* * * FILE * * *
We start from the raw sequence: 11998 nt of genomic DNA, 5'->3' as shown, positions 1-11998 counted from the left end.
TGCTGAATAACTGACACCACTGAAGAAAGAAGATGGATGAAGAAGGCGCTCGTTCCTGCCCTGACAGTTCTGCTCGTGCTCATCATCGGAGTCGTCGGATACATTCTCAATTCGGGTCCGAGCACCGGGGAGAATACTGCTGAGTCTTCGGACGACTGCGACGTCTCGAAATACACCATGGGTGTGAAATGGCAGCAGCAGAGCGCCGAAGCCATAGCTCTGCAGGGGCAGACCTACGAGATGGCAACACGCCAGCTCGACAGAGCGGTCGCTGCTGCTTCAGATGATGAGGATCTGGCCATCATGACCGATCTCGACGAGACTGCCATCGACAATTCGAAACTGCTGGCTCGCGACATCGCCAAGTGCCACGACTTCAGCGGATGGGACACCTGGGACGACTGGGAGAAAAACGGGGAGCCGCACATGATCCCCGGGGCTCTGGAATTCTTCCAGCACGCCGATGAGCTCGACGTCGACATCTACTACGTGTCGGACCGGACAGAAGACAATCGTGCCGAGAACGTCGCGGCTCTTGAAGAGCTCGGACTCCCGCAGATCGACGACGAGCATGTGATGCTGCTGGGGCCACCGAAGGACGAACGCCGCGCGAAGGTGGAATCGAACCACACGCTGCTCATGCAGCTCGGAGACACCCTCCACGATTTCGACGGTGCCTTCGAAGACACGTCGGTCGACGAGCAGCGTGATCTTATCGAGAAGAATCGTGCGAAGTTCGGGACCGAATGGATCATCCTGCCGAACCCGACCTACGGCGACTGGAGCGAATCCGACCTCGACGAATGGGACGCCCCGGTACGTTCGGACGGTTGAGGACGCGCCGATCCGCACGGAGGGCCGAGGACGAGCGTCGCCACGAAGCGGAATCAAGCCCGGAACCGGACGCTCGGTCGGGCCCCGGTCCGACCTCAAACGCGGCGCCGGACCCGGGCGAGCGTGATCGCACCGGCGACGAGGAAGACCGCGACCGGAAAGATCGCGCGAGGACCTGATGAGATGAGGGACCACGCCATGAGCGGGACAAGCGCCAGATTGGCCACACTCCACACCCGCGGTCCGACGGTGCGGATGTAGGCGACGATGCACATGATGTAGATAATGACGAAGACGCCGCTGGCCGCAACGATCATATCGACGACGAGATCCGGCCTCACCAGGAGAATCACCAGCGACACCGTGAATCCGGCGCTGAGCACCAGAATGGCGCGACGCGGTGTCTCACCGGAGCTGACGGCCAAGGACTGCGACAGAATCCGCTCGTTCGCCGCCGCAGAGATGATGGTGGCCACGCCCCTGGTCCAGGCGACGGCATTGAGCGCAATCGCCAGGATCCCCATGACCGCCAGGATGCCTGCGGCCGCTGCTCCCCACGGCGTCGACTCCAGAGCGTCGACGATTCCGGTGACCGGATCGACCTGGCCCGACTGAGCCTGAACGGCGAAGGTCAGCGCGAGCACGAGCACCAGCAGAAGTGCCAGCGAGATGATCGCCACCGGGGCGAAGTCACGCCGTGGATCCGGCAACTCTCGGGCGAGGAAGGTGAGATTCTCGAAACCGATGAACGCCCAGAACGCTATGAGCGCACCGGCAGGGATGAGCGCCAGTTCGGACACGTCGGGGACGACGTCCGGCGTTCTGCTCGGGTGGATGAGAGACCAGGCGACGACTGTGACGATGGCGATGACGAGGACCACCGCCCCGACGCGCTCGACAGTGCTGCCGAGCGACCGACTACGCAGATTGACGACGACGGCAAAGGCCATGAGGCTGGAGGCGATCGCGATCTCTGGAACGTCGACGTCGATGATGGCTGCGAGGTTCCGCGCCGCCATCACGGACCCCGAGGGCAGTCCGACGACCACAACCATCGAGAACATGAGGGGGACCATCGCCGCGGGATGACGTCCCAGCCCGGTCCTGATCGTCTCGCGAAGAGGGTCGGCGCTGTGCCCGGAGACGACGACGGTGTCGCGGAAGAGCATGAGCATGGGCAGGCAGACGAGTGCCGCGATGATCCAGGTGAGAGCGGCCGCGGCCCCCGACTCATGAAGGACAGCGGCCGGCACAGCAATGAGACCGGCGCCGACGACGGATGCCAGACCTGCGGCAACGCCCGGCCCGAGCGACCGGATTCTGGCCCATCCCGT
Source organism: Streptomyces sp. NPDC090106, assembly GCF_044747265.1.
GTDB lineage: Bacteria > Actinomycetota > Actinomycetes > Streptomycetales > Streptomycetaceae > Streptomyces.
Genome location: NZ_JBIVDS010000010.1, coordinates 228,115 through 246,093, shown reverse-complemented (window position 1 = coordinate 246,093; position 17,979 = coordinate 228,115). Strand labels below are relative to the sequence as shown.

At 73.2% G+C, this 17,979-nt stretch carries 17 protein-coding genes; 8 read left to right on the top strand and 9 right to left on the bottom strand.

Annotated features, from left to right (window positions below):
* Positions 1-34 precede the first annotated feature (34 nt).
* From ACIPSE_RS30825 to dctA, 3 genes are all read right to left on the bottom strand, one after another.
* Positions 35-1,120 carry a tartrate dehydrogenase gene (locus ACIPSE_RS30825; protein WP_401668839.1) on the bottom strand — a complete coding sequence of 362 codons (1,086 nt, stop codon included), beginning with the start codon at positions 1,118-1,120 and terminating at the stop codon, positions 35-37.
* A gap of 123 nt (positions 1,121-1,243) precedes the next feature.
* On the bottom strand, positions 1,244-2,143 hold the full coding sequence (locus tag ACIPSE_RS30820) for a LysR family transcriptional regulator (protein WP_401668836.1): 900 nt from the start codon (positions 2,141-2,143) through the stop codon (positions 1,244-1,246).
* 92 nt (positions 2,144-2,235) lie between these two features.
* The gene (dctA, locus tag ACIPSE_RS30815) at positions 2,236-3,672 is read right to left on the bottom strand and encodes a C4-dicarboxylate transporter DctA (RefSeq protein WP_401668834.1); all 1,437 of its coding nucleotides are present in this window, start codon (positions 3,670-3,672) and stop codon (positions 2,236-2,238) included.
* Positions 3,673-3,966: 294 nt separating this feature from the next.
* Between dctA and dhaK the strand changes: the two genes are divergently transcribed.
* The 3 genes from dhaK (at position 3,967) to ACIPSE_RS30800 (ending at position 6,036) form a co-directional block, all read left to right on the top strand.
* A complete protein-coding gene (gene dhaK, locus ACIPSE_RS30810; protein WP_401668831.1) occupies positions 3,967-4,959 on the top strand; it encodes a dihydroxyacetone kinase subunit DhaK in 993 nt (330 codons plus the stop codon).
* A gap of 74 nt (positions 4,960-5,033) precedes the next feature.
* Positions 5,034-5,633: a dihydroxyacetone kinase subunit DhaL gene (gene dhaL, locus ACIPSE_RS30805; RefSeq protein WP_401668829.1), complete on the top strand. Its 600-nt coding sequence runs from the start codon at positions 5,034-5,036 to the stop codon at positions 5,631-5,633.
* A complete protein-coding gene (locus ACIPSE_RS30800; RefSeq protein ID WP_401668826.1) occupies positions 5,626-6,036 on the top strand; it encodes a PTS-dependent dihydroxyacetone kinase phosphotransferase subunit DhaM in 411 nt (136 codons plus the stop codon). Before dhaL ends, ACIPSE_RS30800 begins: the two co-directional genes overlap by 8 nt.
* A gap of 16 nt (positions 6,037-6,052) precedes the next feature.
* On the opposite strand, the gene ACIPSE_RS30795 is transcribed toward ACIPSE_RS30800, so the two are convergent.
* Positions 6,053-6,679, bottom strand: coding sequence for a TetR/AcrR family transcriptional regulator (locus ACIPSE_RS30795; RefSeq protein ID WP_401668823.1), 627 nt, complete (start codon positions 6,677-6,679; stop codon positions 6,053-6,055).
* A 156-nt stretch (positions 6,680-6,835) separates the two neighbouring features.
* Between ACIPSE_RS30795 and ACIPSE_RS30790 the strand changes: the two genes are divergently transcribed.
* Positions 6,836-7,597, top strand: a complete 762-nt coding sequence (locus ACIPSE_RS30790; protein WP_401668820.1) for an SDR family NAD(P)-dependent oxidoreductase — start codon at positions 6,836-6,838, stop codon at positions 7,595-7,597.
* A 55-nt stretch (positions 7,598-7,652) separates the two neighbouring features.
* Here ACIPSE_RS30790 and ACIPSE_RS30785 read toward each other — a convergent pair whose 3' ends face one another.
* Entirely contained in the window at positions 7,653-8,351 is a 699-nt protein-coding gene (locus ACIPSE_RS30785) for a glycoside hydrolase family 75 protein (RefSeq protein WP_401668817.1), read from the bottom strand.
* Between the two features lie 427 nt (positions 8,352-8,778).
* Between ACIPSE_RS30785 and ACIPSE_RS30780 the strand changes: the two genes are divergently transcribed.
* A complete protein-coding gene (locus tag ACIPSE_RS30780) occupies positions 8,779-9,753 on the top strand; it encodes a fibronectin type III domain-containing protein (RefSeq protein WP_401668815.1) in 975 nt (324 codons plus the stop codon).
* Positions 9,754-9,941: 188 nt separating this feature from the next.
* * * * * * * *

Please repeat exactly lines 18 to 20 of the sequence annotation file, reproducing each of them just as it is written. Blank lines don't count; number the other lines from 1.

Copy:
* A complete protein-coding gene (gene dhaK, locus ACIPSE_RS30810; protein WP_401668831.1) occupies positions 3,967-4,959 on the top strand; it encodes a dihydroxyacetone kinase subunit DhaK in 993 nt (330 codons plus the stop codon).
* A gap of 74 nt (positions 4,960-5,033) precedes the next feature.
* Positions 5,034-5,633: a dihydroxyacetone kinase subunit DhaL gene (gene dhaL, locus ACIPSE_RS30805; RefSeq protein WP_401668829.1), complete on the top strand. Its 600-nt coding sequence runs from the start codon at positions 5,034-5,036 to the stop codon at positions 5,631-5,633.